“It’s frustrating,” Mauser said. “The way water policies are, we’re last in line for water.”
Drought this year has reverberated through the basin.
The Klamath Tribes are exercising newly recognized senior water rights to protect fish on rivers on former reservation lands in the upper basin. That has forced irrigation shutoffs to ranches drawing water for cattle pasture.
Meanwhile, a federal irrigation project is getting most of the water it needs for farms. But that has left none for Lower Klamath refuge, which is at the end of the line.
Meanwhile, water that would normally go to farms in central California is being released to keep Klamath River salmon from dying.
Botulism is a toxic bacterium that grows in low oxygen conditions on protein, such as dead fish or birds. Maggots feeding on the rotting flesh take in the toxin, and ducks eating the maggots get sick and die. This strain of botulism does not affect humans, Mauser said.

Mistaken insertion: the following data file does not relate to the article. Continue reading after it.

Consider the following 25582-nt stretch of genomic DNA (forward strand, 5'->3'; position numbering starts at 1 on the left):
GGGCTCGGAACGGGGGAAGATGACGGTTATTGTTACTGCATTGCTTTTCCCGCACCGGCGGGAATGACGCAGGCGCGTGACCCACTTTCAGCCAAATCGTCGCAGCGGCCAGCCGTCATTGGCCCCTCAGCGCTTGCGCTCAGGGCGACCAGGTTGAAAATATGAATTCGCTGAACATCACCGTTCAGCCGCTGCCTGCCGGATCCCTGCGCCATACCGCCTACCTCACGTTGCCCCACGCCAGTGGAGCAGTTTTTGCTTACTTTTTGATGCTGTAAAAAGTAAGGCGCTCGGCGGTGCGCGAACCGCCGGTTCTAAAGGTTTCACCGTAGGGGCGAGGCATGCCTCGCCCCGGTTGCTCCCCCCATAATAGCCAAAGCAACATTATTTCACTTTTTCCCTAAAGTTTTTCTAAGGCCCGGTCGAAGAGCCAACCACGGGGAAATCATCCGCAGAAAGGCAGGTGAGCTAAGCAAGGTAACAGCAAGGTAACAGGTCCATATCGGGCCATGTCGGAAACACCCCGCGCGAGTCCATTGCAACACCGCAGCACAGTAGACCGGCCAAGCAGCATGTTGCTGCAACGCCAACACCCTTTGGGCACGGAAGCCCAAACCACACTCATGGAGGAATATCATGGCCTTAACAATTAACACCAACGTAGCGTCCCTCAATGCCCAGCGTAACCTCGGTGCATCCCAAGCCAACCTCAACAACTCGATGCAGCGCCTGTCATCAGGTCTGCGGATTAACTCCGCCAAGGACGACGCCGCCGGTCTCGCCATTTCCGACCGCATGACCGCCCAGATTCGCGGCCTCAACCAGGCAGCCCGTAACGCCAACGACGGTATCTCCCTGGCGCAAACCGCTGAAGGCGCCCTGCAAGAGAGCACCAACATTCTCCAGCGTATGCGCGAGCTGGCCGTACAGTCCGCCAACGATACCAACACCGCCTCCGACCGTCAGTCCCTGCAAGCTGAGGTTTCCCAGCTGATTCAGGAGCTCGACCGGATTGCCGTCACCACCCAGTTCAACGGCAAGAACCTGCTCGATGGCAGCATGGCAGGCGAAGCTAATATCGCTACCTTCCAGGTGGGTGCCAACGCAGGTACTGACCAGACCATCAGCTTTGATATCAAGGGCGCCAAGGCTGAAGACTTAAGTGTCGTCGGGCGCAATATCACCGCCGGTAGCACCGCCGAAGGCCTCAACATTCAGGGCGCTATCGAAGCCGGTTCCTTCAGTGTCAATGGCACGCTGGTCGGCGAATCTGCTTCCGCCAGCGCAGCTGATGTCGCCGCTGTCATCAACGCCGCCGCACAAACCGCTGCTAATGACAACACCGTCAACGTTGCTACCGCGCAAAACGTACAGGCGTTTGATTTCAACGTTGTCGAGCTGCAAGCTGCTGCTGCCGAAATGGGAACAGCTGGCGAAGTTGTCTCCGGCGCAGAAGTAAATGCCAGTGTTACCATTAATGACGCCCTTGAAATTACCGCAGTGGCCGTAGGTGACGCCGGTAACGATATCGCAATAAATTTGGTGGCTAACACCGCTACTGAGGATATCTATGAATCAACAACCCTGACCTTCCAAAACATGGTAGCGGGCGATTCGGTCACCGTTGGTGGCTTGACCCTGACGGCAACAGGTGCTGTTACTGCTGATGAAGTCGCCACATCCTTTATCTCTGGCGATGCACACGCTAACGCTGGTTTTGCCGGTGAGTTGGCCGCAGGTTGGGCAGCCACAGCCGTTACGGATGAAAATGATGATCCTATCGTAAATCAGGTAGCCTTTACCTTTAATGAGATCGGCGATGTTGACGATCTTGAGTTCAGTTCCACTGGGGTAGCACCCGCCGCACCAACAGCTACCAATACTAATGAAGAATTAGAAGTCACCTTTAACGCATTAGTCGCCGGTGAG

The botulism outbreak comes on the heels of an avian cholera outbreak in spring 2012 that killed thousands of birds on the Lower Klamath refuge. The severity of that outbreak was also blamed on the lack of water for marshes.
U.S. Fish and Wildlife spokesman Matt Baun said there would be water for Lower Klamath refuge this summer if the Klamath Basin Restoration Agreement were in force. The negotiated water-sharing agreement provides 51,000 acre feet of water for the refuges in times of drought.
The agreement is part of a deal to remove four dams on the Klamath River to improve passage for struggling salmon runs, but has run into a roadblock in the Republican-dominated U.S. House of Representatives, where the idea of dam removal is not popular. The newly elected Klamath County Board of Commissioners also opposes it.